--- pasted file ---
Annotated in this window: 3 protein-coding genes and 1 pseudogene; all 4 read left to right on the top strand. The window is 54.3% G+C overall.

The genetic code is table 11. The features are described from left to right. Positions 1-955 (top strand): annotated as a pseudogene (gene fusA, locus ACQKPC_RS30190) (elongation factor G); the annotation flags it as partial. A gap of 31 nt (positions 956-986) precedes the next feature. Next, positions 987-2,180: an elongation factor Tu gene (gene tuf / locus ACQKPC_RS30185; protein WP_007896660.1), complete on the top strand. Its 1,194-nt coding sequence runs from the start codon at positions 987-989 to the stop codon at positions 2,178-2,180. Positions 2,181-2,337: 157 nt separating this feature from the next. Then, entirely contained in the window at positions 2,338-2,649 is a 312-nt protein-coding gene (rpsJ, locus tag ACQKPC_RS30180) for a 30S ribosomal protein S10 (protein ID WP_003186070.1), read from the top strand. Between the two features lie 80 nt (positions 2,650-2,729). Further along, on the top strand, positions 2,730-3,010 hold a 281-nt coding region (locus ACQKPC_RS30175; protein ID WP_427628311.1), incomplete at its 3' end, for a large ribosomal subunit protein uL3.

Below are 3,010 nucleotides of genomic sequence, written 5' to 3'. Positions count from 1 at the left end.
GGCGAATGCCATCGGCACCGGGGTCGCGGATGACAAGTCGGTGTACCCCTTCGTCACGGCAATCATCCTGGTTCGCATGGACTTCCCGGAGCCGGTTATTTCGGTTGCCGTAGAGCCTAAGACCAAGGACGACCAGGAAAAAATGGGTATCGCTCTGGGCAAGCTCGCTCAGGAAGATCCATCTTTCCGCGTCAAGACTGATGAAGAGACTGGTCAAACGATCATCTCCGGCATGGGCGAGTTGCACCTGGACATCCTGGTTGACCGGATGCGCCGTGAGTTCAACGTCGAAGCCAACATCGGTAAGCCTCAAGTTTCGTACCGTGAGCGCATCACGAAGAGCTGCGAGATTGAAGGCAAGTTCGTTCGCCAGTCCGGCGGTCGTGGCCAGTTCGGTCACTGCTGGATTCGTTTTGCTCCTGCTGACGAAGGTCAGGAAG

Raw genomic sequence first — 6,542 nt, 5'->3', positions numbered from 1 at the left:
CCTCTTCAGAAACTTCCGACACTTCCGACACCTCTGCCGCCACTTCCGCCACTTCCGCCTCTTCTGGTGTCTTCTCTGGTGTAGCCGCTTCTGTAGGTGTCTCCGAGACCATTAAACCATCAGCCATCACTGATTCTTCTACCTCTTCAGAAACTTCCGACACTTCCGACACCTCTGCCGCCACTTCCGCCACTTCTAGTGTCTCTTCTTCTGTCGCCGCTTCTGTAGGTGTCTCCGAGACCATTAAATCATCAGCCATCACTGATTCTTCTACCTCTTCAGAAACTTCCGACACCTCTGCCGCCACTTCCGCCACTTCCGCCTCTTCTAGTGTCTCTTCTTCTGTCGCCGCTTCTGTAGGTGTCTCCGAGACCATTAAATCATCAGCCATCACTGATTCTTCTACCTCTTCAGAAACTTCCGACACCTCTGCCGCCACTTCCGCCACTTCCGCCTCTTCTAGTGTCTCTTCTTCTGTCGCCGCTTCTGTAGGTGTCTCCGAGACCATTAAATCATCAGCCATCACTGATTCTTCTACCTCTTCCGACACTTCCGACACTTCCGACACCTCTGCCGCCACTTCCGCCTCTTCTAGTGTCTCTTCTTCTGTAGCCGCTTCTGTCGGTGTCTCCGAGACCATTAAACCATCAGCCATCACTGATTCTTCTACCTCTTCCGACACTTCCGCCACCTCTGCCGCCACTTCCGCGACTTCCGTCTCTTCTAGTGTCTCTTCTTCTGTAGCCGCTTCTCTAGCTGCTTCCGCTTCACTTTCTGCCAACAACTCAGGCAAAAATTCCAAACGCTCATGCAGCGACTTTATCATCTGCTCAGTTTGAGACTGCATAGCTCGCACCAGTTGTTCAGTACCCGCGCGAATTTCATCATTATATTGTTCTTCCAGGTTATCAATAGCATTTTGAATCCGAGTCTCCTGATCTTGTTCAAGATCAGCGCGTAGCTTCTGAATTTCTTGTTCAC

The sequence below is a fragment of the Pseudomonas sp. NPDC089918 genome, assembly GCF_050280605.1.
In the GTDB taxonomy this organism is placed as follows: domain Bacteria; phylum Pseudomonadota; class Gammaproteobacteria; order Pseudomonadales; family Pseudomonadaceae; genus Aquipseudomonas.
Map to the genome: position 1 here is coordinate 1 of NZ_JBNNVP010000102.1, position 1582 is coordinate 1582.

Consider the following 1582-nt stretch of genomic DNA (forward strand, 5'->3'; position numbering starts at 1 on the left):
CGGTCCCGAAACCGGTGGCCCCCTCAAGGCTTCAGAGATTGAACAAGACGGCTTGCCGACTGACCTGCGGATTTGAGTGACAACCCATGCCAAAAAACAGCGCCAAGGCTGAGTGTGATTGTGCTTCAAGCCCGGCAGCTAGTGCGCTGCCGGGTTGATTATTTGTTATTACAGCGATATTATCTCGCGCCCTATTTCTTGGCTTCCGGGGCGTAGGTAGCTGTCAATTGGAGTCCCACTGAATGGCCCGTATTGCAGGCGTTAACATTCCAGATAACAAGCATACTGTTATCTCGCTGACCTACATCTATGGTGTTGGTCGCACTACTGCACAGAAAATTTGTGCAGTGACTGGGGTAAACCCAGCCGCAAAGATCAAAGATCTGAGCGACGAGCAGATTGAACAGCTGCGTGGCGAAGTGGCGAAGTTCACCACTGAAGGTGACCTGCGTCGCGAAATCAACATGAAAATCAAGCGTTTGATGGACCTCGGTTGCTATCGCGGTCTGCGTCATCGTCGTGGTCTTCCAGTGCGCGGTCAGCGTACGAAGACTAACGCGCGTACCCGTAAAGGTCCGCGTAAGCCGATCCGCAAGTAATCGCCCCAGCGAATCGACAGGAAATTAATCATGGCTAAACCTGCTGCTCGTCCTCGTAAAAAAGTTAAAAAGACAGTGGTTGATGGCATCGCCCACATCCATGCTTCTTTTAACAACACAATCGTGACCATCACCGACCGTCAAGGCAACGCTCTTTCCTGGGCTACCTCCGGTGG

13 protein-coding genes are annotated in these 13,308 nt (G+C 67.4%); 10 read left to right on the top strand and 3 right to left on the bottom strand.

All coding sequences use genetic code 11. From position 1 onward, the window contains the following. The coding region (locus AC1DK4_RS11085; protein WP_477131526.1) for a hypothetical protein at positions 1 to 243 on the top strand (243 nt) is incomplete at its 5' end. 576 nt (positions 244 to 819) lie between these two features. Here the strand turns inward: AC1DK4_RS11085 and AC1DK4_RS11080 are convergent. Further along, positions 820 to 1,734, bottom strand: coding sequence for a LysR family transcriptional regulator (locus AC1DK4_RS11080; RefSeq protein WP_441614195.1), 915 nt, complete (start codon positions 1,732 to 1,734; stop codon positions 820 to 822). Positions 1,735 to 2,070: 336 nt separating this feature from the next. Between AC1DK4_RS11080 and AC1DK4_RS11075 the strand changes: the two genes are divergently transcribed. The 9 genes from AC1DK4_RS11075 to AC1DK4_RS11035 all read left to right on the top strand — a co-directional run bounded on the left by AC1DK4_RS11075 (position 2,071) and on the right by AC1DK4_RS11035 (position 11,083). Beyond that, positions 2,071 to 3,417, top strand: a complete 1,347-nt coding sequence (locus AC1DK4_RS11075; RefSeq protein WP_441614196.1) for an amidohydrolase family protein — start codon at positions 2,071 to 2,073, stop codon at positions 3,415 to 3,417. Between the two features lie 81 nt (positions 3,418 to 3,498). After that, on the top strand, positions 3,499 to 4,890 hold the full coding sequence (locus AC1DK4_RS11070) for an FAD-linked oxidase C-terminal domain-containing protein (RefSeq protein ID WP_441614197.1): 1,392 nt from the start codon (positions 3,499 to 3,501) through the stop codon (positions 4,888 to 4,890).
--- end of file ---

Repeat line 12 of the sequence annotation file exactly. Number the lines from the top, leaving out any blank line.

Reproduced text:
13 protein-coding genes are annotated in these 13,308 nt (G+C 67.4%); 10 read left to right on the top strand and 3 right to left on the bottom strand.